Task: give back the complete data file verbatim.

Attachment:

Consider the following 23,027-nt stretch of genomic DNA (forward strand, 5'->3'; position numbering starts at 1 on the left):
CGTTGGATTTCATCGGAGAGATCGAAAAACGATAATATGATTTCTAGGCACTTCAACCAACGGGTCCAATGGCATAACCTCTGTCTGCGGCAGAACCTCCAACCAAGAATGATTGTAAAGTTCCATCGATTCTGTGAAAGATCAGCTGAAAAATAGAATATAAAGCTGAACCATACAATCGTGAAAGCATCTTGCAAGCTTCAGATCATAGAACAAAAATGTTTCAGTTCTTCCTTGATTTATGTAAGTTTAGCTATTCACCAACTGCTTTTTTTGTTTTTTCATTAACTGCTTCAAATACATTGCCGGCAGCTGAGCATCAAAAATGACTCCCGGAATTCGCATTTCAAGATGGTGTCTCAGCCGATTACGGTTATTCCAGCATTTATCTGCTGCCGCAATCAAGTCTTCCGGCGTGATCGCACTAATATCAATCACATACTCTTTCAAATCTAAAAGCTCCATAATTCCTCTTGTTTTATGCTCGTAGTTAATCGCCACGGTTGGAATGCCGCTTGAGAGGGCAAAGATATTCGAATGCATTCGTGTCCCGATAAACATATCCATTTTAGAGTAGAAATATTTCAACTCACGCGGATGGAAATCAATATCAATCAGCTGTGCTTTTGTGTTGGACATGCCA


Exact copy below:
Consider the following 23,027-nt stretch of genomic DNA (forward strand, 5'->3'; position numbering starts at 1 on the left):
CGTTGGATTTCATCGGAGAGATCGAAAAACGATAATATGATTTCTAGGCACTTCAACCAACGGGTCCAATGGCATAACCTCTGTCTGCGGCAGAACCTCCAACCAAGAATGATTGTAAAGTTCCATCGATTCTGTGAAAGATCAGCTGAAAAATAGAATATAAAGCTGAACCATACAATCGTGAAAGCATCTTGCAAGCTTCAGATCATAGAACAAAAATGTTTCAGTTCTTCCTTGATTTATGTAAGTTTAGCTATTCACCAACTGCTTTTTTTGTTTTTTCATTAACTGCTTCAAATACATTGCCGGCAGCTGAGCATCAAAAATGACTCCCGGAATTCGCATTTCAAGATGGTGTCTCAGCCGATTACGGTTATTCCAGCATTTATCTGCTGCCGCAATCAAGTCTTCCGGCGTGATCGCACTAATATCAATCACATACTCTTTCAAATCTAAAAGCTCCATAATTCCTCTTGTTTTATGCTCGTAGTTAATCGCCACGGTTGGAATGCCGCTTGAGAGGGCAAAGATATTCGAATGCATTCGTGTCCCGATAAACATATCCATTTTAGAGTAGAAATATTTCAACTCACGCGGATGGAAATCAATATCAATCAGCTGTGCTTTTGTGTTGGACATGCCA